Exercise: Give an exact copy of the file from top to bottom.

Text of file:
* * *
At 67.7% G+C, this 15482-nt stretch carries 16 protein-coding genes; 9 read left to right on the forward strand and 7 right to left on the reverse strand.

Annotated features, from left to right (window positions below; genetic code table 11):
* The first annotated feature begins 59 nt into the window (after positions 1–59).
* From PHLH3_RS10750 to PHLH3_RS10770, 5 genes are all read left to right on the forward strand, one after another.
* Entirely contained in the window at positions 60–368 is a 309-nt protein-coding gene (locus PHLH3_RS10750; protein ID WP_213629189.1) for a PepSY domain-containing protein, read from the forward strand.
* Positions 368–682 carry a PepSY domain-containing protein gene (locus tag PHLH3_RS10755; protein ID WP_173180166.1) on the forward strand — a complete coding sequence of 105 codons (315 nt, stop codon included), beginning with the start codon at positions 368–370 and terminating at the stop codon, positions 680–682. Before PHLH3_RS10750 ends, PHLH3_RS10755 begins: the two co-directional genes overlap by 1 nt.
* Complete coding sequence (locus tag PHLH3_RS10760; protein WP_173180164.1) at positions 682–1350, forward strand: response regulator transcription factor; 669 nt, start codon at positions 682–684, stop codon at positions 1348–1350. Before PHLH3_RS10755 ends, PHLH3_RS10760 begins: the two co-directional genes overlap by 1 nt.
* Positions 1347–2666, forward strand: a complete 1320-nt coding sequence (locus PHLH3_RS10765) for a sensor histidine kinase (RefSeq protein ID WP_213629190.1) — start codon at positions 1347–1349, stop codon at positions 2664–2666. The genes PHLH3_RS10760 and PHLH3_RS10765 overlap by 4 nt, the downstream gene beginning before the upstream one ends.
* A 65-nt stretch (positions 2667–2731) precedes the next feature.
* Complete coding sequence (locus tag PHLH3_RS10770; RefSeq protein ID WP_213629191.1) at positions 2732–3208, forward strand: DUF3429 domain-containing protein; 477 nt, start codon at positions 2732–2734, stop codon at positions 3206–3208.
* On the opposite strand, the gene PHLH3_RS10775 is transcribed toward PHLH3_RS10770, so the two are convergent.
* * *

At 67.7% G+C, this 15482-nt stretch carries 16 protein-coding genes; 9 read left to right on the forward strand and 7 right to left on the reverse strand.

Annotated features, from left to right (window positions below; genetic code table 11):
* The first annotated feature begins 59 nt into the window (after positions 1–59).
* From PHLH3_RS10750 to PHLH3_RS10770, 5 genes are all read left to right on the forward strand, one after another.
* Entirely contained in the window at positions 60–368 is a 309-nt protein-coding gene (locus PHLH3_RS10750; protein ID WP_213629189.1) for a PepSY domain-containing protein, read from the forward strand.
* Positions 368–682 carry a PepSY domain-containing protein gene (locus tag PHLH3_RS10755; protein ID WP_173180166.1) on the forward strand — a complete coding sequence of 105 codons (315 nt, stop codon included), beginning with the start codon at positions 368–370 and terminating at the stop codon, positions 680–682. Before PHLH3_RS10750 ends, PHLH3_RS10755 begins: the two co-directional genes overlap by 1 nt.
* Complete coding sequence (locus tag PHLH3_RS10760; protein WP_173180164.1) at positions 682–1350, forward strand: response regulator transcription factor; 669 nt, start codon at positions 682–684, stop codon at positions 1348–1350. Before PHLH3_RS10755 ends, PHLH3_RS10760 begins: the two co-directional genes overlap by 1 nt.
* Positions 1347–2666, forward strand: a complete 1320-nt coding sequence (locus PHLH3_RS10765) for a sensor histidine kinase (RefSeq protein ID WP_213629190.1) — start codon at positions 1347–1349, stop codon at positions 2664–2666. The genes PHLH3_RS10760 and PHLH3_RS10765 overlap by 4 nt, the downstream gene beginning before the upstream one ends.
* A 65-nt stretch (positions 2667–2731) precedes the next feature.
* Complete coding sequence (locus tag PHLH3_RS10770; RefSeq protein ID WP_213629191.1) at positions 2732–3208, forward strand: DUF3429 domain-containing protein; 477 nt, start codon at positions 2732–2734, stop codon at positions 3206–3208.
* On the opposite strand, the gene PHLH3_RS10775 is transcribed toward PHLH3_RS10770, so the two are convergent.